In New Mexico we have wide open skies.  We also have wide open political races this year. Or do we?

The system got a huge jolt when Senator Pete Domenici announced he would not seek another term.  All three of our Congressional Representatives (2 Republican, 1 Democrat) seized the chance to run for Senate, leaving all three congressional seats open.
It sounds great.  A chance for real change.  A chance for newly energized grassroots organizers and activists to flex their muscles.  As Booman has pointed out, regardless of who occupies the White House, our best chance for taking the country back lies in the Senate and House.  There are currently 4 Republicans and 12 Democrats running for the three House seats. On the Democratic side, most of the action lies in NM 03, Tom Udall’s current district. There are 5 declared Dem candidates for Udall’s seat with another 3 seriously considering a run.

This would be a great opportunity for activists to get out and make sure the primary is filled with progressives, except for an odious piece of legislation that passed without fanfare last year.

This bill requires a potential candidate to receive the support of 20% of delegates to the state party convention in order to be place on the primary ballot.  There is NO provision for a candidate to get on the ballot via signature petition.  In other words, if you’re not in, you’re out.  We don’t need no stinkin’ outsiders.

Rep. Campos, who chairs the House Voters and Elections Committee, where former Chairman Edward Sandoval, D-Albuquerque, introduced the measure last year, said the intent was to limit the primary field to “serious” candidates. At the time, he said, he knew of no recent instances in which a serious candidate had trouble getting on the ballot by delegate vote. Afterward, he said, someone reminded him of U.S. Rep. Tom Udall’s experience. Udall, who is running for Domenici’s seat, got exactly the number of delegates he needed to make the Democratic primary ballot in 1998.

“Serious” apparently means connected.

Fortunately, there are two moves afoot to undo this travesty.

Dov Wiviott, a candidate for NM03, has filed suit claiming the law is unconstitutional and harmful to both political newcomers and voters.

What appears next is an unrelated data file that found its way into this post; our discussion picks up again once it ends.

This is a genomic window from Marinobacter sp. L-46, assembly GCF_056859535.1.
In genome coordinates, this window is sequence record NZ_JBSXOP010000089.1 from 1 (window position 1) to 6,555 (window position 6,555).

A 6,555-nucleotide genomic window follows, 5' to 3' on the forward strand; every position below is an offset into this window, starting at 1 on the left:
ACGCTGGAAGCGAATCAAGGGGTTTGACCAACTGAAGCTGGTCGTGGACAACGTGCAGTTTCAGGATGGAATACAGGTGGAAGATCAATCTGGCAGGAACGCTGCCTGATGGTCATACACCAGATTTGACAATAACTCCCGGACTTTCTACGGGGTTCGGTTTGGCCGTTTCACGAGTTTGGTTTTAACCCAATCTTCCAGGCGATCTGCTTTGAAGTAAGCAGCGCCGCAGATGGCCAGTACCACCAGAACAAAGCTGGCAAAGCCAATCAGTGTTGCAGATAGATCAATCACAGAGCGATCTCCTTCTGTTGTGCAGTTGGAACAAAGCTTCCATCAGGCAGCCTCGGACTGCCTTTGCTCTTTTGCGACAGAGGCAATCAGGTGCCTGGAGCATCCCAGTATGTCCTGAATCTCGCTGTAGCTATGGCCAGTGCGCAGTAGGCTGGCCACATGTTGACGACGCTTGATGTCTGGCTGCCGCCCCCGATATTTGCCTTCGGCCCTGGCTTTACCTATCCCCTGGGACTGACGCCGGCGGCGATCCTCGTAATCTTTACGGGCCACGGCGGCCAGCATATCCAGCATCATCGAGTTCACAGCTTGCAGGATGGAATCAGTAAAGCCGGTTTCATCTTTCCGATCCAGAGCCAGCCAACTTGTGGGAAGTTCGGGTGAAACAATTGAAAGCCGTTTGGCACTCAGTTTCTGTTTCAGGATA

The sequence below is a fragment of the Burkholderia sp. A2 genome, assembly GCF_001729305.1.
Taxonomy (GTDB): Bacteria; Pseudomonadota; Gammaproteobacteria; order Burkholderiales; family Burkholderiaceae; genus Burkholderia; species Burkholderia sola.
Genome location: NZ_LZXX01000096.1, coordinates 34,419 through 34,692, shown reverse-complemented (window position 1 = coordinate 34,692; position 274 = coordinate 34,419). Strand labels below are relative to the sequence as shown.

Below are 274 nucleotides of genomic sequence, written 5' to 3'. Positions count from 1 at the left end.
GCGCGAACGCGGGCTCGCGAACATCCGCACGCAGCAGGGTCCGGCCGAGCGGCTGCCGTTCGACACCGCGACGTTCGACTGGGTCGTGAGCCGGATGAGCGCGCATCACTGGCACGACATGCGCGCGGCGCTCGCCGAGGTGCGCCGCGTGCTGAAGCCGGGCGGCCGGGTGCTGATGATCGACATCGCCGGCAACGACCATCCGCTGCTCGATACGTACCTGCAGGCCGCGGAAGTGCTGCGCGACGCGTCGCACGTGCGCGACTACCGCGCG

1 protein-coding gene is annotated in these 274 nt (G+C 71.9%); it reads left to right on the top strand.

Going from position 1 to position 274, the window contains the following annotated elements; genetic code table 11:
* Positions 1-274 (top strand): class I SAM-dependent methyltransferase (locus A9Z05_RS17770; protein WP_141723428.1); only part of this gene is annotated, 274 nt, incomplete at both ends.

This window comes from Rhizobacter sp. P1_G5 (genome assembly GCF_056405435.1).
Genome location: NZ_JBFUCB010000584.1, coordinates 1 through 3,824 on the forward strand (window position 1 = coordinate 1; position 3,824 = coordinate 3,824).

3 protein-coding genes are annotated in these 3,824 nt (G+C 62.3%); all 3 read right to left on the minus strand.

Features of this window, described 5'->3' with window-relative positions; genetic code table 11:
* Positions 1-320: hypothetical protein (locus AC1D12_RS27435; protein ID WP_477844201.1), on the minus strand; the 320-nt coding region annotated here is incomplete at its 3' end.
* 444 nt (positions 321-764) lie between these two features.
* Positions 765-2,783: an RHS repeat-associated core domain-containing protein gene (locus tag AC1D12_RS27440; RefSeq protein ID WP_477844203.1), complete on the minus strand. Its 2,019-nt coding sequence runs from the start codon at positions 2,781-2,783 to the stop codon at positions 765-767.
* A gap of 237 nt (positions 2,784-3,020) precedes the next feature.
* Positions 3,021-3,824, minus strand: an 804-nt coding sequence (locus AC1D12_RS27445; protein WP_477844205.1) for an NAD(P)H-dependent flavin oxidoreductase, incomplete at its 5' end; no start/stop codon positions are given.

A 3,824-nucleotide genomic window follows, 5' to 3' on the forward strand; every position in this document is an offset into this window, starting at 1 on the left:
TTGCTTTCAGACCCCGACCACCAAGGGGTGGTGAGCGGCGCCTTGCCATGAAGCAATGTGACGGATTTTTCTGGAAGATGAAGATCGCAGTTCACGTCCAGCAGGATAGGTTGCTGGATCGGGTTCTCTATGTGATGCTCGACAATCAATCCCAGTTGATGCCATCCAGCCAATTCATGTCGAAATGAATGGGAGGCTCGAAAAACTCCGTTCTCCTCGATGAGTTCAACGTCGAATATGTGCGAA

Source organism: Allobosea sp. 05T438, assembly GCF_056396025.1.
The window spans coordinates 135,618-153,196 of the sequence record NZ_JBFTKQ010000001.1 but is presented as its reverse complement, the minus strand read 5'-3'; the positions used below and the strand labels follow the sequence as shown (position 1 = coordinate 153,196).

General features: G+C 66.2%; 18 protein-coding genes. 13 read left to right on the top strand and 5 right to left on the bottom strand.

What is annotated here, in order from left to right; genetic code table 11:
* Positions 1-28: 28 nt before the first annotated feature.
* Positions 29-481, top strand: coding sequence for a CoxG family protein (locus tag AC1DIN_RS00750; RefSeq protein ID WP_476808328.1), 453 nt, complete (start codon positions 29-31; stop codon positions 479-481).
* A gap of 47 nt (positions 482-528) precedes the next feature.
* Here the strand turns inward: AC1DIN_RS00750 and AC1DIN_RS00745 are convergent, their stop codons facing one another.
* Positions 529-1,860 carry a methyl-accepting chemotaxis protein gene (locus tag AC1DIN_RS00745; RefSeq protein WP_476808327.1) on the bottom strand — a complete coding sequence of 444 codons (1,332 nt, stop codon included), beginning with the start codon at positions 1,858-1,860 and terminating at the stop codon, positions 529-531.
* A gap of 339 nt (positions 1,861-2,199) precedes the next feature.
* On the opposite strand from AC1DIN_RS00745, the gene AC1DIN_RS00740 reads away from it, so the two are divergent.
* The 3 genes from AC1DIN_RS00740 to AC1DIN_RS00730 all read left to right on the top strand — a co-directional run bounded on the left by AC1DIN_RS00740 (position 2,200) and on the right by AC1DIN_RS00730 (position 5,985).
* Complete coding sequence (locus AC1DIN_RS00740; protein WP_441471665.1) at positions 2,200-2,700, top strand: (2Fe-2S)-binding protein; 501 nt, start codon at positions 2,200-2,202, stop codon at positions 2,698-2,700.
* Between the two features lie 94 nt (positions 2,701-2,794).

Wiviott said the change limits ballot access to a “well-connected few. … Elections ought to be a contest of ideas, and open and fair to everyone. We shouldn’t seek to restrict debate or cut some out of the process.”

Wiviott, who declined to say whom he meant by a “well-connected few,” said he remains confident of gaining at least 20 percent of the delegate vote.

In a news release, he called on other candidates to join his cause. One of them, Rudy Martín, a lawyer who lives in Dixon, said he might sign onto Wiviott’s lawsuit.

As New Mexico’s part-time legislature prepares to meet for its thirty day session, a couple of legilators have pre-filed a bill that would undo some of the damage. Senate Majority Leader Michael S. Sanchez (D-Valencia County) and Senate Minority Leader Stuart Ingle* pre-filed Senate Bill 1.  Given the quirks of the New Mexico legislative calendar, this will be tough to get through.  The 30 day sessions are meant to address primarily budgetary issues so the law would need to pass by a two-thirds majority in both houses and be approved by the Governor before the state conventions.

To make matters even worse the Democratic Party website makes finding out about the convention and the allegation of delegates almost impossible.  Nor are they inclined to answer email requests for information.

If you have friends and relatives in New Mexico, they can sign a petition supporting a change in the law at Wiviott’s website.

I’m not endorsing Wiviott – I frankly don’t know enough about all the candidates yet – but I’m heartened that he is taking on this fight.

Please watch what is going on in your state.  

The status quo is not going to yield to us without a fight.

For more information you can check out the Santa Fe New Mexican and Democracy for New Mexico.

0 0 votes
Article Rating